Do remember that he will be spending his time in a chateau perched on a frikkin' great rock with vineyards as far as the eye can see, and you apparently have to make your own fun. Probably using only bits of string and whatever root vegetables are conveniently to hand.
Yes, I know, I have a smartphone which is GPS-capable but apparently as part of the deal with Bouygues, Samsung zapped the Garmin satnav app that was one reason I actually got the bloody thing, and the only one that seems to be available I cannot download for it tells me that the 4Gb available on the memory card is insufficient for the 400K it requires.
Our slightly deranged friend Karen is off to Tunisia for a while: managed to land some sort of financial-wizardry job with a Spanish company that has an outpost there. It all seems a bit odd, maybe even too good to be true, but as she said - even if it is only a three month trial and she gets the boot at the end, it's still three months at €3000 the month.
Just looked up on ViaMichelin, and it's probably a good thing too: there are in fact two Rochegudes down south. Confusingly enough they're both accessible from the same autoroute exit, just that once you get off at Bollène they're in diametrically opposed directions. And one thing I so do not want to do is to find myself in the wrong place and be faced with a 100km backtrack through the departementales of rural France on a Sunday with no map.
Case in point: not so long ago our friend Stacey (not being the most experienced of cooks) rang to ask how you made pancakes. After a bit of stunned-mullet silence Margo gave the traditional recipe, which involves far too much butter, flour, an egg and - I quote - "as much milk as you need for it to be right", and we left it at that.
If that's not a casus belli, buggered if I know what would count as one.
In case you're wondering, I did in fact get around to making the Chickeninnabun™ recipe I mentioned last time, and it was indeed not too bad at all.
Smelt heavenly as it cooked (really does need at least 90 minutes, mind you), and I managed to slice the top off the bread, extract the chicken without massacring it too much, carve it and stick it all back in for serving without too much hassle. On reflection, I could probably have got away with sprinkling a little persillade (don't worry, that's just finely chopped parsley and garlic) over the top before sticking the lid back on and putting it back in the oven for a few minutes, but that might count as gilding the lily.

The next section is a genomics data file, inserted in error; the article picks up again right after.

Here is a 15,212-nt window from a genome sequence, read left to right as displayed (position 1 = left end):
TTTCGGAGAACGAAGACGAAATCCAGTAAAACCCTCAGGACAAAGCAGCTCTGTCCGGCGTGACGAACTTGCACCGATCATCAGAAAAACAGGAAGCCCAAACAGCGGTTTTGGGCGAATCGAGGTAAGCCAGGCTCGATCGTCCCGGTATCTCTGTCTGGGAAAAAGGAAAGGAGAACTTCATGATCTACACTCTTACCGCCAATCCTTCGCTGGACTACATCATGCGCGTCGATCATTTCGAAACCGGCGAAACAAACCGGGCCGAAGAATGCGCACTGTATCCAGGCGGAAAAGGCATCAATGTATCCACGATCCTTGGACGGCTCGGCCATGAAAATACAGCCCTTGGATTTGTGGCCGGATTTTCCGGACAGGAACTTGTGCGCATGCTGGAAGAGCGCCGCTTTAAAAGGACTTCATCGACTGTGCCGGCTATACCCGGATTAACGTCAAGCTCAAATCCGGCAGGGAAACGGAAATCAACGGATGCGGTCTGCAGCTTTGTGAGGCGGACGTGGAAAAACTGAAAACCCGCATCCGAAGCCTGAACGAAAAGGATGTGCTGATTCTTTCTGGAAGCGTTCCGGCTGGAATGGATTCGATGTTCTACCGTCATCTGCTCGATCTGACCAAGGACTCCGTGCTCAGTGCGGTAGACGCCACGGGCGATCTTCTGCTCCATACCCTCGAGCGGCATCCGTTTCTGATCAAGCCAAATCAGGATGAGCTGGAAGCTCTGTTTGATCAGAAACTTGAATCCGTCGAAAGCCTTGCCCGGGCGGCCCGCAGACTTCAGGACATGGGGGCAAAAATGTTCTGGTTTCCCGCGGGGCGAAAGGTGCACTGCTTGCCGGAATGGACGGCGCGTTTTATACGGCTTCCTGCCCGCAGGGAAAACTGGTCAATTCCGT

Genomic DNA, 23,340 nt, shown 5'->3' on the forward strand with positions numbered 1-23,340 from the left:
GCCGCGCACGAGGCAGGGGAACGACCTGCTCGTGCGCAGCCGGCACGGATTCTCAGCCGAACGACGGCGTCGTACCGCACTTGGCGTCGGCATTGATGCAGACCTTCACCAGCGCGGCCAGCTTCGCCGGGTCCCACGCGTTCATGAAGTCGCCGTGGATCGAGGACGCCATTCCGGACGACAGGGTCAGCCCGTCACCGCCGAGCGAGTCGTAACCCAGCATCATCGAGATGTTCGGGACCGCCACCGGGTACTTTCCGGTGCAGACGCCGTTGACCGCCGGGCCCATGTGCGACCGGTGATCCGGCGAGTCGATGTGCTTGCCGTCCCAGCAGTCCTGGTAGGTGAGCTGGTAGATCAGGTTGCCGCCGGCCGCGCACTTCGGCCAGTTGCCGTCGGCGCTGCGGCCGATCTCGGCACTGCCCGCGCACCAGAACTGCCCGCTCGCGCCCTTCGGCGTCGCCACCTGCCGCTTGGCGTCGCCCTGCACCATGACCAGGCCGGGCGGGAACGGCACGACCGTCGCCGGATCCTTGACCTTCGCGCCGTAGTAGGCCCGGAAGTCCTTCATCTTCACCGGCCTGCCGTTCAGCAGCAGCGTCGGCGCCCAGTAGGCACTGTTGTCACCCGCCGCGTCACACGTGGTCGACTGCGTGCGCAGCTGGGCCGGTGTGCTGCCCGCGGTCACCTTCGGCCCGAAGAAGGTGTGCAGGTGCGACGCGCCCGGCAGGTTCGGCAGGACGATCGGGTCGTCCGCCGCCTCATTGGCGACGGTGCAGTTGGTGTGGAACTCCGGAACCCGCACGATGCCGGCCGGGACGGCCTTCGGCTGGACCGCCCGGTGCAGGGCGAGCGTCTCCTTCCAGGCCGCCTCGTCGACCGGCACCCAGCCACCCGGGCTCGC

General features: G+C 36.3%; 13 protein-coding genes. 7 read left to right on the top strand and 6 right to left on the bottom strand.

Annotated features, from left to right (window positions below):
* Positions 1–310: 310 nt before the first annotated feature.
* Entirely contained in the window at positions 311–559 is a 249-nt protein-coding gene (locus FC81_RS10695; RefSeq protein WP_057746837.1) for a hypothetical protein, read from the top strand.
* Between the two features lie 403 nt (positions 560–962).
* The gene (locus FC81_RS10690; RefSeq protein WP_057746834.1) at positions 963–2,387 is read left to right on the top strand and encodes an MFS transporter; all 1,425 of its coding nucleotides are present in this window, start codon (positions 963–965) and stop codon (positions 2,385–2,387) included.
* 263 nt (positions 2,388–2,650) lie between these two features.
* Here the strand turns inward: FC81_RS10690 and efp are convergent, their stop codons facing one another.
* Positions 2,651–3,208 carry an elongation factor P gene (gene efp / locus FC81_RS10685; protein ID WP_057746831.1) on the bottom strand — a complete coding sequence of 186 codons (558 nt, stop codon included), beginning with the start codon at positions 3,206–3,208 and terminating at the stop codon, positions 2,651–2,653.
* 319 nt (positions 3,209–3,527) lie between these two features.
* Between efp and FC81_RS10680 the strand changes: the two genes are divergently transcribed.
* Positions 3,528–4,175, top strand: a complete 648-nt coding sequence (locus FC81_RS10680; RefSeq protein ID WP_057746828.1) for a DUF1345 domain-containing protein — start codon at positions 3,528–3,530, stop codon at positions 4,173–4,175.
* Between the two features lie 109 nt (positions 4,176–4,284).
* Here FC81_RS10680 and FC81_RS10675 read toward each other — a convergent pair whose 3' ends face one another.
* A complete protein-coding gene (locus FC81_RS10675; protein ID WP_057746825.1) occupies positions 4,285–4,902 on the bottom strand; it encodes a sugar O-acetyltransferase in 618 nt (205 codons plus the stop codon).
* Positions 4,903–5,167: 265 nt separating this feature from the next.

I think that's another recipe that I'll put on my little list of things to do again, some time when I want to impress guests without working too hard.
And as you can probably tell, we made it down to Rochegude (and back again, fairly obviously) to leave our firstborn son to the tender ministrations of the kitchen staff there.
As luck would have it, the weather chose today to turn to rain, which is a bit of a bugger - at least from a photographic point of view. Didn't really make the trip any more pleasant either, and having to have the picnic actually in the car rather than on the grass in the sun is also a bit of a downer. Too bad.
The head chef very kindly took us on a tour of the place, and I have to admit it does look rather classy. The kitchens are pretty tiny though, I should think they'd be rather cramped with the full staff of five in there.
I get the feeling Jerry will enjoy himself: it's a small team, the chef de cuisine seems very nice, and apparently they do everything - with the exception of the bread, which they do buy ready to be baked - on the premises. So if fish, for instance, is on the menu, it gets gutted, peeled and dissected in the kitchen. It'll make a change from reheating anonymous packets in the microwave.
With any luck it'll be fine when we go back in six week's time to reclaim the prodigal, and we can spend a bit of time wandering in the 10-hectare park that comes with the place. And doubtless spending a bit of cash in the boutique, where they have wine (as you might expect), truffled balsamic vinegar, little flasks of lavendar essence and other little gew-gaws. I think I'll be a sucker for the vinegar.
And for a main course, roast quasi de veau (go look it up in Larousse, I can't be arsed) studded with truffles and served with its ecrasée des legumes oubliées? (Which is no more than a purée of what some people will rather annoyingly and somewhat pretentiously call "heirloom" vegetables: my personal opinion is that if they've been forgotten, as the French name suggests, it's for bloody good reasons, like they're too much trouble to prepare and/or they taste absolutely foul.)
Still, I could think of worse surroundings in which to eat them.